I agree on boulevards to hold snow and think that they should also have parking lots or empty lots that could handle snow as well rather than the city hauling if for miles. I'd consider a plan where neighbourhood residents could be hired for snow clearing, hauling and dumping of snow within the neighbourhood. (Clearing could thus be performed more rapidly and hopefully it would reduce the need for adding chemicals on streets.)

            Schools and community league structures and facilities should be combined into one structure to reduce land use and redundancies.

            I'd consider more one-way streets within neighbourhoods in order to narrow down the streets and reduce the use of asphalt, etc.

            Strip malls should al have several stories of housing on top.

            Apartments, condos, co-ops should be present in every neighbourhood to vastly improve the long-term survivability of schools as neighbourhood detached housing experiences aging and empty-nesting. Homebuyers should also recognize the increased value such diverse neighbourhoods bring to future house prices. Those chasing pure detached home neighbourhoods need to realize that their neighbourhoods are at a much higher risk of loosing their schools over time and thus casing their home value to decline relative to neighbourhoods with more dispersed demographics.
            Last edited by KC; 02-11-2015, 02:05 PM.

            Comment


            • #7
              Schools and community league structures and facilities should be combined into one structure to reduce land use and redundancies.
              If you're wondering why generational developments like hundred million dollar community rec centres aren't combined properly with schools, look at the province.

              The idea has been raised many, many times. The province just isn't capable of effectively planning out when and where they are going to build things. So municipalities have to move ahead with community facilities on their own. It looks ridiculous to have two buildings separate from each other at a higher cost and lower efficiency, but the province just doesn't plan well or work with other levels of government well.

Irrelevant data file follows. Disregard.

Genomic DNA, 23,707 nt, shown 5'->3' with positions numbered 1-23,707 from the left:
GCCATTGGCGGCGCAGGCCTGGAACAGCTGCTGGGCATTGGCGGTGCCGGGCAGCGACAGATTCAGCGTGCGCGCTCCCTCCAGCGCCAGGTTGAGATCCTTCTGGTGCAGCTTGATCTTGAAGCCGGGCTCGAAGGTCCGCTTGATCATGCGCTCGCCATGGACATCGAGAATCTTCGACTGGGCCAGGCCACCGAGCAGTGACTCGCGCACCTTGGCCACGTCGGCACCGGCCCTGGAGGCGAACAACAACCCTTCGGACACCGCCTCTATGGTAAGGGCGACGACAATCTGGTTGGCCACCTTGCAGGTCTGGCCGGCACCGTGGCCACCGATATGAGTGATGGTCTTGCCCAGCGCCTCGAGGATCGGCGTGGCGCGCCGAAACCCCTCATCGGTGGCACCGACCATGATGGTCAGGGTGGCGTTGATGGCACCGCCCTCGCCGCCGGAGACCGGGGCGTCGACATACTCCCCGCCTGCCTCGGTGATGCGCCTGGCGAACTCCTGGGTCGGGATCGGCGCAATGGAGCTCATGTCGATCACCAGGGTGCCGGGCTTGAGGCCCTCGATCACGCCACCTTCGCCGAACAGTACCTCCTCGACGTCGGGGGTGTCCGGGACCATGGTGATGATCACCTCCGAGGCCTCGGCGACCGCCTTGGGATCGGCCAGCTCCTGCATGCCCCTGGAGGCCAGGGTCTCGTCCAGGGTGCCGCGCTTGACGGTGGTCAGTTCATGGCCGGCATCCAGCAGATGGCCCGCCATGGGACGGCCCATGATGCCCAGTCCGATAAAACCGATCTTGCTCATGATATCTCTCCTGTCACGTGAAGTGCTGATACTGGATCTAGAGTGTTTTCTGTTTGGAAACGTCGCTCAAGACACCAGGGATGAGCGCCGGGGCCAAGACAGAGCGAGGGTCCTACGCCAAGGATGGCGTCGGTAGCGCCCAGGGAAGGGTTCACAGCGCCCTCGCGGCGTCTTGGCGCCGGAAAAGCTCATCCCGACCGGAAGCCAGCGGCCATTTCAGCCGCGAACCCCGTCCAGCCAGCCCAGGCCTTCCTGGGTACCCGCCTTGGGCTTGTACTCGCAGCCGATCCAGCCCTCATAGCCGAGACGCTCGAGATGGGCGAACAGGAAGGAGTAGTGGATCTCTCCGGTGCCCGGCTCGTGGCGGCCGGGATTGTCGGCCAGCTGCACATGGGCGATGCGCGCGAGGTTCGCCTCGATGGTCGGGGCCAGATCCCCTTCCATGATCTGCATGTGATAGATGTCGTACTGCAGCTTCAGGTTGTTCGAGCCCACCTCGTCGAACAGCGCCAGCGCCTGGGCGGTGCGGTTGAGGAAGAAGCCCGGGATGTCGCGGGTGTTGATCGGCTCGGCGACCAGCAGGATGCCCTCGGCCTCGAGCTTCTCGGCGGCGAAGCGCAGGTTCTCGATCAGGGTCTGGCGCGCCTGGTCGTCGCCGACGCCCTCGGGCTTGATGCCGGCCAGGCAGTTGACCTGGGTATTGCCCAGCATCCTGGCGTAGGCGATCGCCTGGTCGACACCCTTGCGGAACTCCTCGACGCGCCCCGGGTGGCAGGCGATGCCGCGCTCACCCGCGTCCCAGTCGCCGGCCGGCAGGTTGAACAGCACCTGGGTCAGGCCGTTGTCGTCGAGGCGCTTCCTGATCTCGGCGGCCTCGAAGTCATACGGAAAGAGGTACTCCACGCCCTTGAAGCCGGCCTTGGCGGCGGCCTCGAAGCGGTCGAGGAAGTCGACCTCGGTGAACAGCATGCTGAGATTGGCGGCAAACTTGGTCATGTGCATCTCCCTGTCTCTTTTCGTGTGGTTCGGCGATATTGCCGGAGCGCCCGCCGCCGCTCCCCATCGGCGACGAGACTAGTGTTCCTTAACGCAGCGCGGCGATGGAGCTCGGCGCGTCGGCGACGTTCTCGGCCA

The best municipalities can do is plan out reserves with space for community centres, and build them there in the hope the province will design the school well enough to compliment it at some time down the road. Hence why modern "community campus" style like the Terwillegar rec centre are near the school, but not attached.

              Comment


              • #8
                Originally posted by Jaerdo View Post
                I want to see us try out a hybrid, or "fused-grid" street pattern.






                https://en.wikipedia.org/wiki/Fused_grid

                Benefits:

                - Maintain quiet, private appeal with single family detached among similar uses.
                - Mix in higher density housing types without disrupting character of community.
                - Central boulevards offer commercial uses that are spread across area rather than concentrated in car-centric development.
                - Commercial, residential, park, institutional space all within close walking distance of all homes.
                - Maintain maximized use of space for developers that you get in Radburn-style developments.
                - Fused-grid street pattern proven as better for traffic safety in several studies.
                - Natural routes for public transit created within walking distance of all uses.
                - More environmentally sustainable given higher density, opportunity for low impermeable surface cover.
                - Much cheaper to service than radburn style (studies show 46% cheaper for municipality to service).
                - Opportunity for placemaking along commercial boulevards.

                Note that high density as pictured need not exist. The picture actually is not even what I would consider ideal. Rather, I would love to see a medium-density where a "core" boulevard looks like whyte avenue.